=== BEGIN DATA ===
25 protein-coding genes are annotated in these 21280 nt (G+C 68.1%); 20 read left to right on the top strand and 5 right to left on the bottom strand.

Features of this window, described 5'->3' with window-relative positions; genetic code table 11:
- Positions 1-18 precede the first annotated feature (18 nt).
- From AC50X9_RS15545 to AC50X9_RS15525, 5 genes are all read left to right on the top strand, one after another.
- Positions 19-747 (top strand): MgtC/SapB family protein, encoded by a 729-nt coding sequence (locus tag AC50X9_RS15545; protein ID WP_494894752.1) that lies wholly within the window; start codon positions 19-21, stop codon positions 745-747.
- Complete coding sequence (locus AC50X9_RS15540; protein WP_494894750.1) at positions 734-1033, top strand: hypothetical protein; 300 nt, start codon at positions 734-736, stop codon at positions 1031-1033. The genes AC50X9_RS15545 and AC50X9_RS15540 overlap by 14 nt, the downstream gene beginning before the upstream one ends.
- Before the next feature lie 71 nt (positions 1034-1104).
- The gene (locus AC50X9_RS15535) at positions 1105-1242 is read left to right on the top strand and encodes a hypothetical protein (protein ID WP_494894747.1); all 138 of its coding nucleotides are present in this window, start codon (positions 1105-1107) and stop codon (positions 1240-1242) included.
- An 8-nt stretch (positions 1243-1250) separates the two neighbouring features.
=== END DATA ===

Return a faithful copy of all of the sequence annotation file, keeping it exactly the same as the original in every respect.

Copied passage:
25 protein-coding genes are annotated in these 21280 nt (G+C 68.1%); 20 read left to right on the top strand and 5 right to left on the bottom strand.

Features of this window, described 5'->3' with window-relative positions; genetic code table 11:
- Positions 1-18 precede the first annotated feature (18 nt).
- From AC50X9_RS15545 to AC50X9_RS15525, 5 genes are all read left to right on the top strand, one after another.
- Positions 19-747 (top strand): MgtC/SapB family protein, encoded by a 729-nt coding sequence (locus tag AC50X9_RS15545; protein ID WP_494894752.1) that lies wholly within the window; start codon positions 19-21, stop codon positions 745-747.
- Complete coding sequence (locus AC50X9_RS15540; protein WP_494894750.1) at positions 734-1033, top strand: hypothetical protein; 300 nt, start codon at positions 734-736, stop codon at positions 1031-1033. The genes AC50X9_RS15545 and AC50X9_RS15540 overlap by 14 nt, the downstream gene beginning before the upstream one ends.
- Before the next feature lie 71 nt (positions 1034-1104).
- The gene (locus AC50X9_RS15535) at positions 1105-1242 is read left to right on the top strand and encodes a hypothetical protein (protein ID WP_494894747.1); all 138 of its coding nucleotides are present in this window, start codon (positions 1105-1107) and stop codon (positions 1240-1242) included.
- An 8-nt stretch (positions 1243-1250) separates the two neighbouring features.